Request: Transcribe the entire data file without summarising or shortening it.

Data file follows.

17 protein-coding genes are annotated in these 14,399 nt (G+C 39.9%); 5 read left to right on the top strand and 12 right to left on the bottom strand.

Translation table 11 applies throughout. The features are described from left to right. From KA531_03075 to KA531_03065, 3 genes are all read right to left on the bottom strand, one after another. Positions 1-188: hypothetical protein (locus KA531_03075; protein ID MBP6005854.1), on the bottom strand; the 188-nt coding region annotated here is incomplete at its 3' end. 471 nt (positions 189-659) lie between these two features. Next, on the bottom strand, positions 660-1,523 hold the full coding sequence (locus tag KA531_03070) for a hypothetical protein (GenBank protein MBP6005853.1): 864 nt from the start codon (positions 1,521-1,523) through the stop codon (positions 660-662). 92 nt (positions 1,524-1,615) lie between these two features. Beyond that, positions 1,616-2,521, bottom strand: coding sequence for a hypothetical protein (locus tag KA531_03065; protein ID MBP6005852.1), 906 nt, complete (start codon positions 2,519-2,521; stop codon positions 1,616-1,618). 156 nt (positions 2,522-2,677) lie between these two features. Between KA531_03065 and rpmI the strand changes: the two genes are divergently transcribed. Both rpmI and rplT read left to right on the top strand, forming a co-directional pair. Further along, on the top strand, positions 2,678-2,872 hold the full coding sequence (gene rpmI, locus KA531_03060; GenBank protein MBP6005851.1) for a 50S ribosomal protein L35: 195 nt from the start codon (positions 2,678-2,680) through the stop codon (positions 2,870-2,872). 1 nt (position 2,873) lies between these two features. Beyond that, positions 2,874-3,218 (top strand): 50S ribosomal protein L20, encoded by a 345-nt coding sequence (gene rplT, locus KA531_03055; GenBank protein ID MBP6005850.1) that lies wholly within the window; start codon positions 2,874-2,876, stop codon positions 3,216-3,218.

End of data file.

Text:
17 protein-coding genes are annotated in these 14,399 nt (G+C 39.9%); 5 read left to right on the top strand and 12 right to left on the bottom strand.

Translation table 11 applies throughout. The features are described from left to right. From KA531_03075 to KA531_03065, 3 genes are all read right to left on the bottom strand, one after another. Positions 1-188: hypothetical protein (locus KA531_03075; protein ID MBP6005854.1), on the bottom strand; the 188-nt coding region annotated here is incomplete at its 3' end. 471 nt (positions 189-659) lie between these two features. Next, on the bottom strand, positions 660-1,523 hold the full coding sequence (locus tag KA531_03070) for a hypothetical protein (GenBank protein MBP6005853.1): 864 nt from the start codon (positions 1,521-1,523) through the stop codon (positions 660-662). 92 nt (positions 1,524-1,615) lie between these two features. Beyond that, positions 1,616-2,521, bottom strand: coding sequence for a hypothetical protein (locus tag KA531_03065; protein ID MBP6005852.1), 906 nt, complete (start codon positions 2,519-2,521; stop codon positions 1,616-1,618). 156 nt (positions 2,522-2,677) lie between these two features. Between KA531_03065 and rpmI the strand changes: the two genes are divergently transcribed. Both rpmI and rplT read left to right on the top strand, forming a co-directional pair. Further along, on the top strand, positions 2,678-2,872 hold the full coding sequence (gene rpmI, locus KA531_03060; GenBank protein MBP6005851.1) for a 50S ribosomal protein L35: 195 nt from the start codon (positions 2,678-2,680) through the stop codon (positions 2,870-2,872). 1 nt (position 2,873) lies between these two features. Beyond that, positions 2,874-3,218 (top strand): 50S ribosomal protein L20, encoded by a 345-nt coding sequence (gene rplT, locus KA531_03055; GenBank protein ID MBP6005850.1) that lies wholly within the window; start codon positions 2,874-2,876, stop codon positions 3,216-3,218.